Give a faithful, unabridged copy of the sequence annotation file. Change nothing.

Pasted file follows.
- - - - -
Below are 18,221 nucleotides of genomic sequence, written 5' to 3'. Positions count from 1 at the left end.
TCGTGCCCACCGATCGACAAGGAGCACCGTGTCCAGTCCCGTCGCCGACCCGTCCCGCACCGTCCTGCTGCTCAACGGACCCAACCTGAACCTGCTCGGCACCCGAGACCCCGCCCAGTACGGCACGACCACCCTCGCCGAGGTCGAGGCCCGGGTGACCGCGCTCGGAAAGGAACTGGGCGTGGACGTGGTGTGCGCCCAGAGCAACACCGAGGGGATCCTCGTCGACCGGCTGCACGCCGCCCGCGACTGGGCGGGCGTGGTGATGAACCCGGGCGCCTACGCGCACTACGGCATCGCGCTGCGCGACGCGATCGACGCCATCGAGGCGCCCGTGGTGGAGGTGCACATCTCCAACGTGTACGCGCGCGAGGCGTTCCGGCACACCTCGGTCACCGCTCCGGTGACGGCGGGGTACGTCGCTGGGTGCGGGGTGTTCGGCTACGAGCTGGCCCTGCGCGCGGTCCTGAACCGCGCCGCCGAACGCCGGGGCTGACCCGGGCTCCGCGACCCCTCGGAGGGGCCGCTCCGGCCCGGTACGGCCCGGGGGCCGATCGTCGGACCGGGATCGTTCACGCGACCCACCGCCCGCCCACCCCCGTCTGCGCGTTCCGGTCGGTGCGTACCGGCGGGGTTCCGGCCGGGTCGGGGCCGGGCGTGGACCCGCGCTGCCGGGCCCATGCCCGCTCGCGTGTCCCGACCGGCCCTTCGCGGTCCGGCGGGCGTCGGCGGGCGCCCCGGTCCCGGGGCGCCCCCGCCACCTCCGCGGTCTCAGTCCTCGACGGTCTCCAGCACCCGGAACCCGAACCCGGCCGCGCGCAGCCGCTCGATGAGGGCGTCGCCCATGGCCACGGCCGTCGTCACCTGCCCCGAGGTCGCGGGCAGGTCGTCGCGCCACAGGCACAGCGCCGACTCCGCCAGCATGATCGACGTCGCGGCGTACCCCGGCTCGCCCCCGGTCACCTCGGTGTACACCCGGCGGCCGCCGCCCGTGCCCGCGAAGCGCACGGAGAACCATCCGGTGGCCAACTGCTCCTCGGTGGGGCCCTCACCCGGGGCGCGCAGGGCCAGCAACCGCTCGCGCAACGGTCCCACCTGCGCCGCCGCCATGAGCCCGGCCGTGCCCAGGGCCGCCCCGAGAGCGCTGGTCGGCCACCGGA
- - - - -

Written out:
Below are 18,221 nucleotides of genomic sequence, written 5' to 3'. Positions count from 1 at the left end.
TCGTGCCCACCGATCGACAAGGAGCACCGTGTCCAGTCCCGTCGCCGACCCGTCCCGCACCGTCCTGCTGCTCAACGGACCCAACCTGAACCTGCTCGGCACCCGAGACCCCGCCCAGTACGGCACGACCACCCTCGCCGAGGTCGAGGCCCGGGTGACCGCGCTCGGAAAGGAACTGGGCGTGGACGTGGTGTGCGCCCAGAGCAACACCGAGGGGATCCTCGTCGACCGGCTGCACGCCGCCCGCGACTGGGCGGGCGTGGTGATGAACCCGGGCGCCTACGCGCACTACGGCATCGCGCTGCGCGACGCGATCGACGCCATCGAGGCGCCCGTGGTGGAGGTGCACATCTCCAACGTGTACGCGCGCGAGGCGTTCCGGCACACCTCGGTCACCGCTCCGGTGACGGCGGGGTACGTCGCTGGGTGCGGGGTGTTCGGCTACGAGCTGGCCCTGCGCGCGGTCCTGAACCGCGCCGCCGAACGCCGGGGCTGACCCGGGCTCCGCGACCCCTCGGAGGGGCCGCTCCGGCCCGGTACGGCCCGGGGGCCGATCGTCGGACCGGGATCGTTCACGCGACCCACCGCCCGCCCACCCCCGTCTGCGCGTTCCGGTCGGTGCGTACCGGCGGGGTTCCGGCCGGGTCGGGGCCGGGCGTGGACCCGCGCTGCCGGGCCCATGCCCGCTCGCGTGTCCCGACCGGCCCTTCGCGGTCCGGCGGGCGTCGGCGGGCGCCCCGGTCCCGGGGCGCCCCCGCCACCTCCGCGGTCTCAGTCCTCGACGGTCTCCAGCACCCGGAACCCGAACCCGGCCGCGCGCAGCCGCTCGATGAGGGCGTCGCCCATGGCCACGGCCGTCGTCACCTGCCCCGAGGTCGCGGGCAGGTCGTCGCGCCACAGGCACAGCGCCGACTCCGCCAGCATGATCGACGTCGCGGCGTACCCCGGCTCGCCCCCGGTCACCTCGGTGTACACCCGGCGGCCGCCGCCCGTGCCCGCGAAGCGCACGGAGAACCATCCGGTGGCCAACTGCTCCTCGGTGGGGCCCTCACCCGGGGCGCGCAGGGCCAGCAACCGCTCGCGCAACGGTCCCACCTGCGCCGCCGCCATGAGCCCGGCCGTGCCCAGGGCCGCCCCGAGAGCGCTGGTCGGCCACCGGA